This book is concerned with preventing violent conflict in eastern and central Europe (ECE) and the former Soviet Union (FSU). By now it is clear that the many violent conflicts erupting in this area have a very different meaning for the international community than conflicts and civil wars during the era of superpower competition and nuclear stalemate. It is not that the nature of conflict has changed. Ethnic and tribal wars have raged throughout history. But their significance, understood (and misunderstood) only within the simple framework of superpower rivalry and cold war risk a few years ago, is now far more difficult to grasp. The East-West stalemate no longer stabilizes an uneasy peace among nations.
Western politicians, pundits, and public were wholly unprepared for the violent conflicts erupting in eastern and central Europe and the former Soviet Union after the end of the cold war. The governments emerging from communism lack both the authoritarian control to suppress domestic differences and the democratic power to manage them.
Old conflicts resurfaced and new ones were kindled in virulent form from Bosnia to Chechnya. The stability of governments and the status quo of borders have been thrown into question. Actual and threatened disintegration of states in the area is widespread. No reference points have emerged to replace the cold war paradigm. Nor is there a way of knowing which conflicts can be contained within accepted borders and which may spill over. The prospect not only of widening conflict, but also of new precedents challenging old certainties of international life, causes deep concern in Western Europe and the United States.
Europe has many experienced international organizations under whose umbrella states organize to achieve common purposes. How are these organizations attempting to deal with the internal conflicts that are both the cause and the result of the end of communism and the East-West confrontation? The authors show how difficult it is to achieve effective joint action on a sustained basis. They contend that a concerted effort to discover how to achieve joint action is the necessary next step in mobilizing international organizations for preventing ethnonational conflict.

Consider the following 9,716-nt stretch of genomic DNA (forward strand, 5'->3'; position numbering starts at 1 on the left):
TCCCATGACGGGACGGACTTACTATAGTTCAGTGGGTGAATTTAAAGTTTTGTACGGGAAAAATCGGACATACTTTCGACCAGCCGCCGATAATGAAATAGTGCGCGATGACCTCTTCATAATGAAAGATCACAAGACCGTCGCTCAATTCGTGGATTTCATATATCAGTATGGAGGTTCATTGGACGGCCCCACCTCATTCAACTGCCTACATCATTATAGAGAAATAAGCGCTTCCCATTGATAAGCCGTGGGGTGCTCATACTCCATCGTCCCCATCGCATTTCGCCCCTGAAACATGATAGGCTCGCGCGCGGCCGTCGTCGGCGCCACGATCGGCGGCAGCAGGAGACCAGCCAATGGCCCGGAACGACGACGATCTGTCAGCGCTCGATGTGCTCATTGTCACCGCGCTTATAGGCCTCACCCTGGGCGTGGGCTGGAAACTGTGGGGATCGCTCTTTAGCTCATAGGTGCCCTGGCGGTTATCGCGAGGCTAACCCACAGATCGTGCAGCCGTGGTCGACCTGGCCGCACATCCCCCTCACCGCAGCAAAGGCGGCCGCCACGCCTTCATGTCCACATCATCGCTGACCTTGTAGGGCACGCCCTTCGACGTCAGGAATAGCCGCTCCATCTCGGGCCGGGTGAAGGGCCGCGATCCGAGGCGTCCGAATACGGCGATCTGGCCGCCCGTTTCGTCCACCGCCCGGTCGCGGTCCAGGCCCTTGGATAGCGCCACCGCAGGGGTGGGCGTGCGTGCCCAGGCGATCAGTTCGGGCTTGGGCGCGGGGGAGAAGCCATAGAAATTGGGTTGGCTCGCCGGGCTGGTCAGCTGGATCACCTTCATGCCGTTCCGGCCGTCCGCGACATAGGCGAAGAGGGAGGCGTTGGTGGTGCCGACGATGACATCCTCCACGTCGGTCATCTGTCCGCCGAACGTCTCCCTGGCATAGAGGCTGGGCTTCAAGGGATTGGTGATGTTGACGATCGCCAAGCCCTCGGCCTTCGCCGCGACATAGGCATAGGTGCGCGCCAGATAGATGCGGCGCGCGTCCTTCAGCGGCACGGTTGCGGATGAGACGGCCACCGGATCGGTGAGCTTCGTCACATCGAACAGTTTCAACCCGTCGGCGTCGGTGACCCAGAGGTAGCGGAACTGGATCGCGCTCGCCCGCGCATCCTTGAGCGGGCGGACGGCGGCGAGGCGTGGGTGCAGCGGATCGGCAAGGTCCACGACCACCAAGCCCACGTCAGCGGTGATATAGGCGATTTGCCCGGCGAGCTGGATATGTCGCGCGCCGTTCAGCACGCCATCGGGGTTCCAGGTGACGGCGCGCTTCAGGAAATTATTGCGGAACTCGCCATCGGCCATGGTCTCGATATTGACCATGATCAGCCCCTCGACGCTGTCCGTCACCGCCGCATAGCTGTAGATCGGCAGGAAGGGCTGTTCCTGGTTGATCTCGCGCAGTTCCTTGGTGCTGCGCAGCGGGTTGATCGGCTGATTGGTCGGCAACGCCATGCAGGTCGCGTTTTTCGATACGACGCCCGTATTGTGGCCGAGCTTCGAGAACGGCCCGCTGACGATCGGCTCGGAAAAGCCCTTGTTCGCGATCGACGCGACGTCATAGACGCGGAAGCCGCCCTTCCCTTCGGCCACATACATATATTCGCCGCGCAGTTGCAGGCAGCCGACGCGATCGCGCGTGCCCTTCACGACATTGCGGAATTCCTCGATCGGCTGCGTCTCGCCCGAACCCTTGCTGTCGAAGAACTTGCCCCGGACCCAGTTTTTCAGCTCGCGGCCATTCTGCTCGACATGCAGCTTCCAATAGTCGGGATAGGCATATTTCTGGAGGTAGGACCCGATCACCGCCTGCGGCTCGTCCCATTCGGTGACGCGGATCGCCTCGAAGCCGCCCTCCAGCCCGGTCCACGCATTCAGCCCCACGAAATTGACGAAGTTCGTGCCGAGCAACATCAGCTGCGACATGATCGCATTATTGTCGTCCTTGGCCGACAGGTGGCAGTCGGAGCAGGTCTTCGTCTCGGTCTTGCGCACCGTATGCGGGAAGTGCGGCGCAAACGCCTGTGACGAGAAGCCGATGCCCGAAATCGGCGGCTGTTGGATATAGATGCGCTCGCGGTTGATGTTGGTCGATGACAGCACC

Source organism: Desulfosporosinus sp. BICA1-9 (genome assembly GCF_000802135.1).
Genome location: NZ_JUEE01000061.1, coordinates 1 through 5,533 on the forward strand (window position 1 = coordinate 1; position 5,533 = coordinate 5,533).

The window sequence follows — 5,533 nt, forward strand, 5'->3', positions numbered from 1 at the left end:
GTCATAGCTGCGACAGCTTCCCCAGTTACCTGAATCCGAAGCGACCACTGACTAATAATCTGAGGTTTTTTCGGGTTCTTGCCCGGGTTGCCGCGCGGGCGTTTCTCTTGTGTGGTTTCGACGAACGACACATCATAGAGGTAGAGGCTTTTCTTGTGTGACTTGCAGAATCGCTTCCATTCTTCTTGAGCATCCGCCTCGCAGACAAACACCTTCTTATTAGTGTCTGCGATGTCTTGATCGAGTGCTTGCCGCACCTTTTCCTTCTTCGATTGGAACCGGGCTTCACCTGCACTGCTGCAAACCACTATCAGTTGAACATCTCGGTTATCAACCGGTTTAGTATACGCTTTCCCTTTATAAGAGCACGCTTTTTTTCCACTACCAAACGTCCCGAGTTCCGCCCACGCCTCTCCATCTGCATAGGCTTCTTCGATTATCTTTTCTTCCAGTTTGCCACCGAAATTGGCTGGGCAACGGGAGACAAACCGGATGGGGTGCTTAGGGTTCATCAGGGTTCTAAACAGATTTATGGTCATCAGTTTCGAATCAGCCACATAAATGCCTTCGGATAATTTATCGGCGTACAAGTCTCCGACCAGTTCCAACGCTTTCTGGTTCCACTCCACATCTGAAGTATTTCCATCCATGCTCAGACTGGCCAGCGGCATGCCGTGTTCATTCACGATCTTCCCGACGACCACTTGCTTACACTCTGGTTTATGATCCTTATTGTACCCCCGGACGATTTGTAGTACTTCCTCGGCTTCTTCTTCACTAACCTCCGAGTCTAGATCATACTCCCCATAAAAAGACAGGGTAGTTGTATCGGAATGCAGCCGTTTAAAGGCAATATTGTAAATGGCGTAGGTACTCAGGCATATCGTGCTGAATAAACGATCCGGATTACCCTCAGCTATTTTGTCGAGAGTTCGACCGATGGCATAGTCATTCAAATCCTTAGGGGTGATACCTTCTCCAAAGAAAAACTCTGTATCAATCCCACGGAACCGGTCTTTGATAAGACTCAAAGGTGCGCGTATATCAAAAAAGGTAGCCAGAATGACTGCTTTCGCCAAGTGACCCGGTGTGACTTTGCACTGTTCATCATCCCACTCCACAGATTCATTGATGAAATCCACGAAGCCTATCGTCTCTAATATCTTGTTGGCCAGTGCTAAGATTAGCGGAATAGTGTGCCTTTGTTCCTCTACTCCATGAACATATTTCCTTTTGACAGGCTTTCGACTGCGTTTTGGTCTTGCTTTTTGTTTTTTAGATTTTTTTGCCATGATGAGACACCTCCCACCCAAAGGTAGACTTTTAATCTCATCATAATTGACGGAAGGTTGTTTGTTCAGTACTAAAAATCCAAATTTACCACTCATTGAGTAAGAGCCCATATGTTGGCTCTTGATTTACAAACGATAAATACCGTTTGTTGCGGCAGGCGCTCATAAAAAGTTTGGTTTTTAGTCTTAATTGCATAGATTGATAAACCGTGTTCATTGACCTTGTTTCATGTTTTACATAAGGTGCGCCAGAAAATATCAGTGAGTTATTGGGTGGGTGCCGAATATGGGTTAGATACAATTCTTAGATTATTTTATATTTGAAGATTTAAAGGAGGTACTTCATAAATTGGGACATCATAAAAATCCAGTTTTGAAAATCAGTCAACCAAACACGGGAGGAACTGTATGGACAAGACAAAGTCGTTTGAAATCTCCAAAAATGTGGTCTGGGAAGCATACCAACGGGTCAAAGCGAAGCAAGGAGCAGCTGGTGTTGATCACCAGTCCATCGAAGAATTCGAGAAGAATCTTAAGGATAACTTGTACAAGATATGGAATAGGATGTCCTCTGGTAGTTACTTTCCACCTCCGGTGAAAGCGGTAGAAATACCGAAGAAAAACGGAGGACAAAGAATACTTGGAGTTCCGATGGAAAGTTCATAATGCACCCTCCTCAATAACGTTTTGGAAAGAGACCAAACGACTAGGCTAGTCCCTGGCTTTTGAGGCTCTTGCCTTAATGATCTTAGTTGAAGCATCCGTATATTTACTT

In addition to the editors, the contributors are Diana Chigas, Jarat Chopra, Michael W. Doyle, Keitha Sapsin Fine, David S. Huntington, Christophe Kamp, Jeane E. Manas, Elizabeth McClintock, John Pinder, Wolfgang H. Reinicke, Reinhardt Rummel, Melane H. Stein, Shashi Tharoor, Thomas G. Weiss, Richard Weitz, and Mario Zucconi.
PON Teaching Negotiation Resource Center
Soft copy vs. hard copy
You may order this role simulation in either soft copy (electronic) or hard copy (paper) format. If you select the soft copy option, you will receive an e-mail with a URL (website address) from which you may download an electronic file in Adobe Acrobat PDF format. You will have one week to download your materials from when you receive the email. You are then only authorized to use, print, or share the materials as many times as the number of copies you purchase. The TNRC charges for use of this simulation on a per-participant basis. Therefore, you must purchase a separate copy of this simulation for each person who will be participating, regardless of the number of roles in the simulation. You will only receive a link to one electronic file, which includes all general instructions, confidential instructions, and any teaching notes for the simulation. You should separate out the instructions before distributing to participants.